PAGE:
In examining the current state of the cannabis market, it is clear the use of artificial intelligence technology is not a passing trend but a real opportunity to provide solutions to a pressing market need.
Imagine that you have a day-by-day record of how your plants are reacting to all the different inputs (environmental conditions, nutrient feed, pH, CO2, light spectrum, etc.) and your software is now making millions of calculations to draw insights on what is making a difference to your output. The output may be yield, energy consumption, labor cost, etc., but it may also be modeling what will happen if you change your way of growing.
The access to a vast amount of data, allows growers to optimize for environmental changes and variables and can even change the strain of the product. Growers can even adapt to what CBD or THC levels that they want and change the genetic makeup to consistently produce the types of strains that sell best.
The Medical Cannabis market alone offers more than 30,000 different Marijuana strains, each used to treat a different set of symptoms and concerns. This creates a big confusion both at the buyer side and the dispatcher end. With so many strains available, the purchaser is often at a loss as to which one is best for their specific needs or condition. Artificial Intelligence is useful in using existing data from studies and peer-reviewed journals to match symptoms and ailments to one of the strains available.
Cannabis in everyday items
Innovators are taking up the gauntlet to cultivate this versatile plant for a medley of biodegradable materials including plastic polymers, building products, fabrics, wood, biofuel, paper and even car components.
It’s not new. The fiber from industrial hemp (Cannabis sativa) has been used for thousands of years to make paper, rope, cloth and fuel.
Hemp is a weed, so it grows prolifically with little water and no pesticides. It takes up relatively little space, produces more pulp per acre than trees, and is biodegradable. Hemp crops even give back by returning nutrients to the soil and sequestering carbon dioxide.
Beegle set up his hemp company in 2012 and then launched the NoCo Hemp Expo, which has grown to be the largest in the world.
With a merchandising company called TreeFreeHemp, Beegle produces a vast array of custom products including paper, business cards, flyers, posters, CD and DVD sleeves and more. Drawing from his background in the music industry, he even produces boutique, custom-made guitars, using hemp for the body, straps, picks and volume knobs.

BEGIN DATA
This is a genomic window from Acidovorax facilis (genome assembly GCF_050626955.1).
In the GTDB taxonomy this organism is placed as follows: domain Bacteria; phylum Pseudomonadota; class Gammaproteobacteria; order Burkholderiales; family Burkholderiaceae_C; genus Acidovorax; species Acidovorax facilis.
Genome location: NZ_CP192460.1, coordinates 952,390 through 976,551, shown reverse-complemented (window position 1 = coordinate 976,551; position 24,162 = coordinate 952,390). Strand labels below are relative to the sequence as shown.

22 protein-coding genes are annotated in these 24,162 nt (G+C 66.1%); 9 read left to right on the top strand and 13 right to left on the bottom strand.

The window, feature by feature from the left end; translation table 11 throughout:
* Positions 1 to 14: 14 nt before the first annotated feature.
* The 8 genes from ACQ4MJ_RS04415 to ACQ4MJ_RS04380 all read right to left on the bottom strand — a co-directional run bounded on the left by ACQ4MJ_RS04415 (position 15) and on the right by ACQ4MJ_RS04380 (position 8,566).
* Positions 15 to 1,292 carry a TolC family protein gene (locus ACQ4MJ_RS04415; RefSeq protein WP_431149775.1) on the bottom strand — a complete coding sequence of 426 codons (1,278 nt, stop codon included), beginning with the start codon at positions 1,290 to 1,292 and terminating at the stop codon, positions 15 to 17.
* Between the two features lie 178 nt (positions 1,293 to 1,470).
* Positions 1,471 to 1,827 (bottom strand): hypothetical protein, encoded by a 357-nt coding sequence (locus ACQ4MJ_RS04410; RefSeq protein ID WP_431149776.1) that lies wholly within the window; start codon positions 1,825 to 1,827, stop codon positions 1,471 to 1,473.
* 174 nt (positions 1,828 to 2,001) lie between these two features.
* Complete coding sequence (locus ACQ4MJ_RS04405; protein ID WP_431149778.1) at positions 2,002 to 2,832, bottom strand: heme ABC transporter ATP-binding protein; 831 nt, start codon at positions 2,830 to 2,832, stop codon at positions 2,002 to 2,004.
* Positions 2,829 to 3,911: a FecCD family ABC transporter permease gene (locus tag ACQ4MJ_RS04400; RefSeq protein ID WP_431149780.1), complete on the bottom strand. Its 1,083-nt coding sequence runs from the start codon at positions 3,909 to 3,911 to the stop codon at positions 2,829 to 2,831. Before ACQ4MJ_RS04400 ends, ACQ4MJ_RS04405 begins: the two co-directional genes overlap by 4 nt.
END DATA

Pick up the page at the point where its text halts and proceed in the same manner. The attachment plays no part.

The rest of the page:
Currently, there are less than a million acres of hemp growing across the planet. Beegle sees this starting to grow exponentially over the next five to 20 years. “I don’t think there’s any way to stop it now.”
The silly CBD products
Sellers around the world are careful not to claim any specific medical benefits for the CBD products because of a lack of clinical evidence, so they are instead marketed as food supplements.
The new CBD products include; CBD water, to cooking or massage oils, pills, chewing gum, transdermal patches, pessaries, gin, beer and lube. The crown for silliest CBD product of the year, however, belongs indisputably to the CBD-infused pillowcases sold by one hopeful firm of US fabric-makers.
There is now no denying the medicinal value of CBD and THC – not even by several European governments, which for years maintained that lie even as it rubberstamped the cultivation and export of the world’s largest medicinal cannabis crop.
In many cases, the CBD industry is taking consumers for a ride. Lab tests have analysed high-street offerings and found that more than half of the most popular CBD oils sold do not contain the level of CBD promised on the label. And a look at the label of those products shows that many are sold at such low concentrations that even the guesstimated doses, measured in drops, cannot deliver more than a scant few milligrammes of the active ingredient – whereas medical trials use many times more.
Scientists and politicians are, thankfully, catching up with hundreds of years of folk wisdom: it’s not news to anyone who regularly smokes a spliff that cannabis is relaxing, or that it can help you sleep far more soundly than a glass of red wine, or improve your mood. The interplay between THC, CBD, and the hundreds of other active compounds in the cannabis plant could one day be isolated, identified, tested and proven to offer symptomatic help or even a cure for dozens of life-threatening conditions. But decades of pointless prohibition based on specious moral arguments have prevented proper medical research that could have benefited millions.